It was just a card. Just a simple, handwritten Father’s Day card. I had given the card to my father just before we walked into Disney World on Father’s Day. He smiled, opened the card, read it, and then, folded it up. He patted me on the head.
“Thanks, son,” he says. “Made my day.”
Then, he tucked the card into his pants pocket. I’m sure he would discard it at the next trash can. I didn’t care. In cards, it’s the thought that counts, right?
Sure, I’ll admit I copied the words straight out of the Hallmark card section at Walmart. Yes, it was a plagiarized poem. But, it was just a Father’s Day card for pityssake.
I turned to go into Space Mountain.
Suddenly, I’m standing in a dark forest. The blazing Orlando sun is suddenly covered with clouds.
And there they are.
The Spirits of Poetry Past were here. They surround me and scream for justice.
Shakespeare, standing closest, screams, “Et tu Johnny?”
I try to reason with them. I tell them, “I don’t know why I did what I did! I’m sorry!”
Edgar Allen Poe screams back, “It is the beating of your hideous heart!”
I plead, I beg, I cry for mercy. All the while, hundreds, if not thousands of dead poets arise from the dead. They wear brown robes of poetry, the justice of rhyme sings the songs from inside their faceless hoods. They sing about the coming impending judgment on a poem thief. The ground continues to yield up the spirits of poetry past.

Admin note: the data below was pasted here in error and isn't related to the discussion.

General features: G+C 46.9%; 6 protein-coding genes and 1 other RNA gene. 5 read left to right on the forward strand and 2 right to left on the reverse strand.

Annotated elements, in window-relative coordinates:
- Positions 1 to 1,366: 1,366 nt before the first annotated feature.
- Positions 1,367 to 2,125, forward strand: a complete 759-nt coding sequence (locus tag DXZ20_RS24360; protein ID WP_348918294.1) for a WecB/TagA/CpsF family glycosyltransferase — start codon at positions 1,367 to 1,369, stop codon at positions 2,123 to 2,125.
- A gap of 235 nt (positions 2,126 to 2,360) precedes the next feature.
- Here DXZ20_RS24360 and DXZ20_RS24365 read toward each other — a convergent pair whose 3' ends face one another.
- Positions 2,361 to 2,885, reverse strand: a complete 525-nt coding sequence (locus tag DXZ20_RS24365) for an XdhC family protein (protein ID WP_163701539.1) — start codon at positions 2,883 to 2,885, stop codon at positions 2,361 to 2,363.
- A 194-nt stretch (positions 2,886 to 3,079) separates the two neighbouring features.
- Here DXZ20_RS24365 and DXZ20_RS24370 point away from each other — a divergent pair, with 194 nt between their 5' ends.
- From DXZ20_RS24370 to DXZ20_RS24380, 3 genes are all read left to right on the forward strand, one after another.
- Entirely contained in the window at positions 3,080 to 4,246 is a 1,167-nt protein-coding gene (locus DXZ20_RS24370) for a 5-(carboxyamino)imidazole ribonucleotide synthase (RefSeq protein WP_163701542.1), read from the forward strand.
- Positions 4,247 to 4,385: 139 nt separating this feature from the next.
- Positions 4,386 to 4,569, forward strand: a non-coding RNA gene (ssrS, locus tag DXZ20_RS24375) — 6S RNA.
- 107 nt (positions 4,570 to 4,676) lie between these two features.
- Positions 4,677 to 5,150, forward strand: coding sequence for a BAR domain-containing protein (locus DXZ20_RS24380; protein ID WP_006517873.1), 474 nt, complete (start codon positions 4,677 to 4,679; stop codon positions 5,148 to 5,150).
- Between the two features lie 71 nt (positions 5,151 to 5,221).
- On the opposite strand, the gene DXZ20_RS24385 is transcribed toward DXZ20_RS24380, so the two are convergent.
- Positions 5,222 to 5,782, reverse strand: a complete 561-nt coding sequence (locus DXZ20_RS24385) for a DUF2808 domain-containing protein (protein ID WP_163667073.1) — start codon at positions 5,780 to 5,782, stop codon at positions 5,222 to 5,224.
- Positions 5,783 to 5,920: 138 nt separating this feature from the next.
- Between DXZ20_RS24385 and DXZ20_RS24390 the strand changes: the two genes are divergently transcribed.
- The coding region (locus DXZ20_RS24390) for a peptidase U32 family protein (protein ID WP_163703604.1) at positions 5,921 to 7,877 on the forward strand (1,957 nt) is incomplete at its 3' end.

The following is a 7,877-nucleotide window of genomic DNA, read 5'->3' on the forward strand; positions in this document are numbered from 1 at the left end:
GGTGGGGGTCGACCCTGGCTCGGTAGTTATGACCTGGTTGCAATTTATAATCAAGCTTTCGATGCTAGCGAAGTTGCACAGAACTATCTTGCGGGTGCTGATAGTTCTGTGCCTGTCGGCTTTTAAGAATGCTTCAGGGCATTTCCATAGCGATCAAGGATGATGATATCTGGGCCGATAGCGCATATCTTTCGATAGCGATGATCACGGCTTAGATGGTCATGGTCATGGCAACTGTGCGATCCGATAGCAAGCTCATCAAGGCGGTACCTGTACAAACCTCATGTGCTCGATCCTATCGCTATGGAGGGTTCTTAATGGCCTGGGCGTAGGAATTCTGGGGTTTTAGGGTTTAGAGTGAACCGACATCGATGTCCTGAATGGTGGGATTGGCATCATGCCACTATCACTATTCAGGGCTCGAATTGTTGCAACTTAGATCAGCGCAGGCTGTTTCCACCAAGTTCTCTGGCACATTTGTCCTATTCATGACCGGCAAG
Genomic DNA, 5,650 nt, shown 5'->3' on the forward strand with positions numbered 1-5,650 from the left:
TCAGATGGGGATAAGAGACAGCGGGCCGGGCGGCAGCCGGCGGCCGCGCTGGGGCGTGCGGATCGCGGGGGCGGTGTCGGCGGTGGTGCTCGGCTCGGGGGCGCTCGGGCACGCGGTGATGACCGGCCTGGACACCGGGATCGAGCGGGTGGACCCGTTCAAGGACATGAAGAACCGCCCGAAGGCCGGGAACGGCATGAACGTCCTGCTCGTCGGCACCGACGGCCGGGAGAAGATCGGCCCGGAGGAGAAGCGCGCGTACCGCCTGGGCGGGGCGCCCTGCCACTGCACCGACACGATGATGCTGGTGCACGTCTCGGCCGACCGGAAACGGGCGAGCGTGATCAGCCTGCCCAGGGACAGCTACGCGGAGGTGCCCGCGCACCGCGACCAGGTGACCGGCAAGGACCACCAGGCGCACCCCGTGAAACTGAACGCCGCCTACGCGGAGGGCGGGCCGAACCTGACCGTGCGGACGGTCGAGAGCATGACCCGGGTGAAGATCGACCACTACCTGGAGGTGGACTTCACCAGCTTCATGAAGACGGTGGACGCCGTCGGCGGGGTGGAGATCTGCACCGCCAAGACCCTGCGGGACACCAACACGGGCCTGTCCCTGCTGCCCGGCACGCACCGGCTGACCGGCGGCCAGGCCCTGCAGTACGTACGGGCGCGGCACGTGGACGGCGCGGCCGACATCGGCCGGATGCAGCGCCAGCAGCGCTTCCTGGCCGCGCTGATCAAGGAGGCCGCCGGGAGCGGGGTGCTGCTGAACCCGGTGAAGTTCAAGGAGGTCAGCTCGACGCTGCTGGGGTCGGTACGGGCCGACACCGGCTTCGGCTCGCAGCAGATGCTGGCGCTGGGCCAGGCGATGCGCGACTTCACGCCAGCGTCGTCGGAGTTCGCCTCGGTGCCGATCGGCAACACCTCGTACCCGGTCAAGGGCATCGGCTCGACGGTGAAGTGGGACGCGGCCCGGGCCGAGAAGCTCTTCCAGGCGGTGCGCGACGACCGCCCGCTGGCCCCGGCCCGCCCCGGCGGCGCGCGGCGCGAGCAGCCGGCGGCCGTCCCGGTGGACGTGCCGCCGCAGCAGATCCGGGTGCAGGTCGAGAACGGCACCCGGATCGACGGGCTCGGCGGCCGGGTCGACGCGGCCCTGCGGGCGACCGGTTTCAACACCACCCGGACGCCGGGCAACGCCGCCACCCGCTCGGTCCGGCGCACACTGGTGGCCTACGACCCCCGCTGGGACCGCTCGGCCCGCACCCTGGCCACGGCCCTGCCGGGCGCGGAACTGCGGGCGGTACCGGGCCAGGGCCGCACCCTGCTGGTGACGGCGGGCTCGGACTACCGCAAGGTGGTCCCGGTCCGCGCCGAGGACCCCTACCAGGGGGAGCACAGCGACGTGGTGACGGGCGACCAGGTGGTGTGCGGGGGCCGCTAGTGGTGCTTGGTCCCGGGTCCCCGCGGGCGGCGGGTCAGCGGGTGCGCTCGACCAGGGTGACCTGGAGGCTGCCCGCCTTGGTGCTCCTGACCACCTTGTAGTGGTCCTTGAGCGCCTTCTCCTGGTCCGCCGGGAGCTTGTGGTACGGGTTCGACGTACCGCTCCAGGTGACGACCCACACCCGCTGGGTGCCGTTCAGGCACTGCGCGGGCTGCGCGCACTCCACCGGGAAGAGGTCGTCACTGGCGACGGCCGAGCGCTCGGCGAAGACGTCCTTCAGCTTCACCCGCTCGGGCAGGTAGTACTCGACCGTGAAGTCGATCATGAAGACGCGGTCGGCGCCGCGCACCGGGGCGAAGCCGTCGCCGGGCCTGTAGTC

I cry. I wail. I tremble. I beg for mercy. But, I’m surrounded. I’m outnumbered. The burden of poetry now weighs on me like a million vines choking my life away.
I turn to Longfellow. “Why would you bring a vine to kill me? Why exact justice with a noose made of vines around my neck?
“This song of mine
is the song of the vine….”
“Happy Father’s Day,” I say with my last breath. I wish for my dad. But, he’s somewhere waiting for me, thinking I’m riding Space Mountain. He’s probably eating a Mickey Mouse chocolate ice cream sandwich. The crumpled poem already gathering flies as it sits in a trashcan beneath a spilled soda.